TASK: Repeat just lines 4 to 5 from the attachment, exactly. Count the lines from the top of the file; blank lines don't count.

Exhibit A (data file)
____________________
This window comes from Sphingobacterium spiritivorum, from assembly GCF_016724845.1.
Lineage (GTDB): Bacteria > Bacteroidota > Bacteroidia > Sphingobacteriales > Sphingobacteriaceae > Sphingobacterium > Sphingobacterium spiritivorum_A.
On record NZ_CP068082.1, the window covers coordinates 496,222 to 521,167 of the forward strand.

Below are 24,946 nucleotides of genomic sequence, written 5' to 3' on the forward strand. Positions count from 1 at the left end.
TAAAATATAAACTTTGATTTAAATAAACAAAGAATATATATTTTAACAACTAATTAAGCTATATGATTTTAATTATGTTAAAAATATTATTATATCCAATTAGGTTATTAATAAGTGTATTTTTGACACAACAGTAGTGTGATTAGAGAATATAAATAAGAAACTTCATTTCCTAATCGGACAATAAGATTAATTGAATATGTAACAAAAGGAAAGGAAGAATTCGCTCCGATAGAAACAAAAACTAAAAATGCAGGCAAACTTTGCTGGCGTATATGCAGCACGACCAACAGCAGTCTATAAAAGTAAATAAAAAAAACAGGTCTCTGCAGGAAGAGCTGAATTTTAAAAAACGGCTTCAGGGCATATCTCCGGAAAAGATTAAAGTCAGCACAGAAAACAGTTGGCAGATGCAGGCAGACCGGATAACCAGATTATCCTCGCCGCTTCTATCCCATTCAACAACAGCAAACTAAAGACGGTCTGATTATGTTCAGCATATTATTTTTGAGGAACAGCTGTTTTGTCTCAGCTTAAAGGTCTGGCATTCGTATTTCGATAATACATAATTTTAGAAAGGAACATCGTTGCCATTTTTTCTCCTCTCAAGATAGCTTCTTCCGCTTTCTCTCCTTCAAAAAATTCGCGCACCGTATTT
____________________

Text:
Below are 24,946 nucleotides of genomic sequence, written 5' to 3' on the forward strand. Positions count from 1 at the left end.
TAAAATATAAACTTTGATTTAAATAAACAAAGAATATATATTTTAACAACTAATTAAGCTATATGATTTTAATTATGTTAAAAATATTATTATATCCAATTAGGTTATTAATAAGTGTATTTTTGACACAACAGTAGTGTGATTAGAGAATATAAATAAGAAACTTCATTTCCTAATCGGACAATAAGATTAATTGAATATGTAACAAAAGGAAAGGAAGAATTCGCTCCGATAGAAACAAAAACTAAAAATGCAGGCAAACTTTGCTGGCGTATATGCAGCACGACCAACAGCAGTCTATAAAAGTAAATAAAAAAAACAGGTCTCTGCAGGAAGAGCTGAATTTTAAAAAACGGCTTCAGGGCATATCTCCGGAAAAGATTAAAGTCAGCACAGAAAACAGTTGGCAGATGCAGGCAGACCGGATAACCAGATTATCCTCGCCGCTTCTATCCCATTCAACAACAGCAAACTAAAGACGGTCTGATTATGTTCAGCATATTATTTTTGAGGAACAGCTGTTTTGTCTCAGCTTAAAGGTCTGGCATTCGTATTTCGATAATACATAATTTTAGAAAGGAACATCGTTGCCATTTTTTCTCCTCTCAAGATAGCTTCTTCCGCTTTCTCTCCTTCAAAAAATTCGCGCACCGTATTT